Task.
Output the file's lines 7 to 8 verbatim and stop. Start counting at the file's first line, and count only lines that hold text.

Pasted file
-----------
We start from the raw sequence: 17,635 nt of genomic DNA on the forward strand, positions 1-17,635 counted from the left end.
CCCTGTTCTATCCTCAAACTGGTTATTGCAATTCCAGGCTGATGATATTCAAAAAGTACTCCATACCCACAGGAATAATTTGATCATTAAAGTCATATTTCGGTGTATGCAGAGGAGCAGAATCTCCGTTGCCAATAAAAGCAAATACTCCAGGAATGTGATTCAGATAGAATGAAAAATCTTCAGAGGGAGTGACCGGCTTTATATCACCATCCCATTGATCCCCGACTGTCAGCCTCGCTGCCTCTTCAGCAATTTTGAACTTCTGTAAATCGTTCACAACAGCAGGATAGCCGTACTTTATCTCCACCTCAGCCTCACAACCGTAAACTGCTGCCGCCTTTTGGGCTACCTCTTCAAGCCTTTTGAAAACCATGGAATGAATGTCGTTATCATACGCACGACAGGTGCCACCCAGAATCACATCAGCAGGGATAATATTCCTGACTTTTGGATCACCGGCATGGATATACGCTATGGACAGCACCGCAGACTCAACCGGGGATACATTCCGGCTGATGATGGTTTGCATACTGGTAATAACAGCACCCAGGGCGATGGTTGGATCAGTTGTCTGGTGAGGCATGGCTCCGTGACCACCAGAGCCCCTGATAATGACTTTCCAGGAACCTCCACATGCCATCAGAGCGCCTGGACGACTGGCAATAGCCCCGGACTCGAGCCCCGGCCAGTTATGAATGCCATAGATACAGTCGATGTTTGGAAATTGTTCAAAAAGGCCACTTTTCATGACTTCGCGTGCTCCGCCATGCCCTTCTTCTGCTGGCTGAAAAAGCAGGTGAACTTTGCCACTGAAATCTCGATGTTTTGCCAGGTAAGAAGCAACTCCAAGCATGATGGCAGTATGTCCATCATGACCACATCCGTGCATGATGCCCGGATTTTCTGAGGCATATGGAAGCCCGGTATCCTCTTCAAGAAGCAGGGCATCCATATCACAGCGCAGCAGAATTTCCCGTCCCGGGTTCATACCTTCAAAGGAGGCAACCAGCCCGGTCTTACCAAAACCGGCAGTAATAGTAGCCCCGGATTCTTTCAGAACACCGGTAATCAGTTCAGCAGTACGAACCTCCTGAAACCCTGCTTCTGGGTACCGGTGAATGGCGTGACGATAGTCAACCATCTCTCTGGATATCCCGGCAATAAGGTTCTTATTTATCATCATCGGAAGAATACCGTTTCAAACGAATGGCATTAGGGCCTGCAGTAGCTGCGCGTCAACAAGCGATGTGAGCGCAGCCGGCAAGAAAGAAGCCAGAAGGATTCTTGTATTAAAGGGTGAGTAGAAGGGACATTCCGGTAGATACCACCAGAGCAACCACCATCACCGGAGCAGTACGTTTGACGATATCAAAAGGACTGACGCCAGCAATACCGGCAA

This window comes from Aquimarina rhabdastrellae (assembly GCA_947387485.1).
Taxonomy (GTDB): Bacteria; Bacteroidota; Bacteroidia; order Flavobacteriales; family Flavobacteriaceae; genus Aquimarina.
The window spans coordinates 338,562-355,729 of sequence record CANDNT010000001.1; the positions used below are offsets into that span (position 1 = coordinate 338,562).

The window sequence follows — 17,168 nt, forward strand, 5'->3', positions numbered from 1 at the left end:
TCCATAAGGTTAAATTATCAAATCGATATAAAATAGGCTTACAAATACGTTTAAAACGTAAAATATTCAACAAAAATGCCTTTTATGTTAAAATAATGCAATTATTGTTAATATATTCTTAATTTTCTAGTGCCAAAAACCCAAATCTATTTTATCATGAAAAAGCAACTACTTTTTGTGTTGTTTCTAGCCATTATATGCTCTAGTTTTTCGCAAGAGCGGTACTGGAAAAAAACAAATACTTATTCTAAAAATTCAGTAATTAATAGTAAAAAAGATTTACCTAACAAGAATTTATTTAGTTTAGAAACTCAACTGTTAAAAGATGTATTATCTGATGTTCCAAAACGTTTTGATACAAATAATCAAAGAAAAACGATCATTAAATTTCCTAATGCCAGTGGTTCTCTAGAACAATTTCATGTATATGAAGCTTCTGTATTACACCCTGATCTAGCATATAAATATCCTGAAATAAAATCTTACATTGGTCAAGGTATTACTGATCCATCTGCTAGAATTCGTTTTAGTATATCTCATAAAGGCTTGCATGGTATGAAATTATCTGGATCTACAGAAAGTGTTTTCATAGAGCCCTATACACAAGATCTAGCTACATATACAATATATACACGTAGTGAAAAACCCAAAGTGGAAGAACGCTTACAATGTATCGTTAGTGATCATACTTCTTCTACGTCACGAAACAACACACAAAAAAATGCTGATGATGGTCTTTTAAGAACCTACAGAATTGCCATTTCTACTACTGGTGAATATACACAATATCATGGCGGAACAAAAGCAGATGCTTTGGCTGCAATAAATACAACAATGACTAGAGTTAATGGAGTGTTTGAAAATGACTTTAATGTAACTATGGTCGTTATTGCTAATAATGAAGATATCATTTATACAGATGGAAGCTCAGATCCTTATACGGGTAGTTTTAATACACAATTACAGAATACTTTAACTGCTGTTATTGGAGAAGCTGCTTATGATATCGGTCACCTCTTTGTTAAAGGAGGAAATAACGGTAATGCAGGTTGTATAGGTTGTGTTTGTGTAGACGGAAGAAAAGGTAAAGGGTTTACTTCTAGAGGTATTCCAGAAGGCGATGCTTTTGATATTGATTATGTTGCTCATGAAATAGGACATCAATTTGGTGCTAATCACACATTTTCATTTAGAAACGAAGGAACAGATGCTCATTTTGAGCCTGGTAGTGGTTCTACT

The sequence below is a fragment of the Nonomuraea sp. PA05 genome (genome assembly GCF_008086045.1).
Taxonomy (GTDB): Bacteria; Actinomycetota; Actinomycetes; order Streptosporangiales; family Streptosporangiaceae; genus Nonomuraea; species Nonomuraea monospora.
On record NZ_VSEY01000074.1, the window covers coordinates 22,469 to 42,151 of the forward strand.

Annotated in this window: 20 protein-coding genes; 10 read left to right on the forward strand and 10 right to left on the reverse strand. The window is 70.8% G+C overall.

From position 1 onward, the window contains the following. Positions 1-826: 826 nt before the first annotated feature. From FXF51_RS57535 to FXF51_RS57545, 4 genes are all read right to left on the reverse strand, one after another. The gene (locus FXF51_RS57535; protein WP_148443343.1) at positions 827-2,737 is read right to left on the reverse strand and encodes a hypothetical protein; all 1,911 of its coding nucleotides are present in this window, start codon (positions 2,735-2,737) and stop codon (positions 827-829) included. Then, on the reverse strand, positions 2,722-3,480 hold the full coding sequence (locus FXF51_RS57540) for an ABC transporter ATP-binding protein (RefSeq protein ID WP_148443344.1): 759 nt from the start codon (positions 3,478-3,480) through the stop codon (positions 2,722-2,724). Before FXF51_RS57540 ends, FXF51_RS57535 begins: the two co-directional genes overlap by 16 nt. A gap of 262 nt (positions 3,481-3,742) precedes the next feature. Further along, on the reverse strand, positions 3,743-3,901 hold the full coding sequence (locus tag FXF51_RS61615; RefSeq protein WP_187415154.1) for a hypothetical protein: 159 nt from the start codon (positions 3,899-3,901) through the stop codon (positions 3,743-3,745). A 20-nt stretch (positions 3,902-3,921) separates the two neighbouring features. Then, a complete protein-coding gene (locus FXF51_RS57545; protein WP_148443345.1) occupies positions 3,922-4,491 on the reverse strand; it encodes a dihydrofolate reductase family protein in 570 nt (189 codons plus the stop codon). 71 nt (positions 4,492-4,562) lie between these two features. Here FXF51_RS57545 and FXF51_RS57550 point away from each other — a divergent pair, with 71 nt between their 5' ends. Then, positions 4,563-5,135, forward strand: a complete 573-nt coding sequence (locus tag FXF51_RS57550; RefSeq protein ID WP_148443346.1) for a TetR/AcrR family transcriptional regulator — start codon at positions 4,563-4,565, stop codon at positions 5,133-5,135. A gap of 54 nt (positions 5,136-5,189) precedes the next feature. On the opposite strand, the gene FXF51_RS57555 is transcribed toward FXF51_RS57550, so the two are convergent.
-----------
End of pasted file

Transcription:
TCCATAAGGTTAAATTATCAAATCGATATAAAATAGGCTTACAAATACGTTTAAAACGTAAAATATTCAACAAAAATGCCTTTTATGTTAAAATAATGCAATTATTGTTAATATATTCTTAATTTTCTAGTGCCAAAAACCCAAATCTATTTTATCATGAAAAAGCAACTACTTTTTGTGTTGTTTCTAGCCATTATATGCTCTAGTTTTTCGCAAGAGCGGTACTGGAAAAAAACAAATACTTATTCTAAAAATTCAGTAATTAATAGTAAAAAAGATTTACCTAACAAGAATTTATTTAGTTTAGAAACTCAACTGTTAAAAGATGTATTATCTGATGTTCCAAAACGTTTTGATACAAATAATCAAAGAAAAACGATCATTAAATTTCCTAATGCCAGTGGTTCTCTAGAACAATTTCATGTATATGAAGCTTCTGTATTACACCCTGATCTAGCATATAAATATCCTGAAATAAAATCTTACATTGGTCAAGGTATTACTGATCCATCTGCTAGAATTCGTTTTAGTATATCTCATAAAGGCTTGCATGGTATGAAATTATCTGGATCTACAGAAAGTGTTTTCATAGAGCCCTATACACAAGATCTAGCTACATATACAATATATACACGTAGTGAAAAACCCAAAGTGGAAGAACGCTTACAATGTATCGTTAGTGATCATACTTCTTCTACGTCACGAAACAACACACAAAAAAATGCTGATGATGGTCTTTTAAGAACCTACAGAATTGCCATTTCTACTACTGGTGAATATACACAATATCATGGCGGAACAAAAGCAGATGCTTTGGCTGCAATAAATACAACAATGACTAGAGTTAATGGAGTGTTTGAAAATGACTTTAATGTAACTATGGTCGTTATTGCTAATAATGAAGATATCATTTATACAGATGGAAGCTCAGATCCTTATACGGGTAGTTTTAATACACAATTACAGAATACTTTAACTGCTGTTATTGGAGAAGCTGCTTATGATATCGGTCACCTCTTTGTTAAAGGAGGAAATAACGGTAATGCAGGTTGTATAGGTTGTGTTTGTGTAGACGGAAGAAAAGGTAAAGGGTTTACTTCTAGAGGTATTCCAGAAGGCGATGCTTTTGATATTGATTATGTTGCTCATGAAATAGGACATCAATTTGGTGCTAATCACACATTTTCATTTAGAAACGAAGGAACAGATGCTCATTTTGAGCCTGGTAGTGGTTCTACT

The sequence below is a fragment of the Nonomuraea sp. PA05 genome (genome assembly GCF_008086045.1).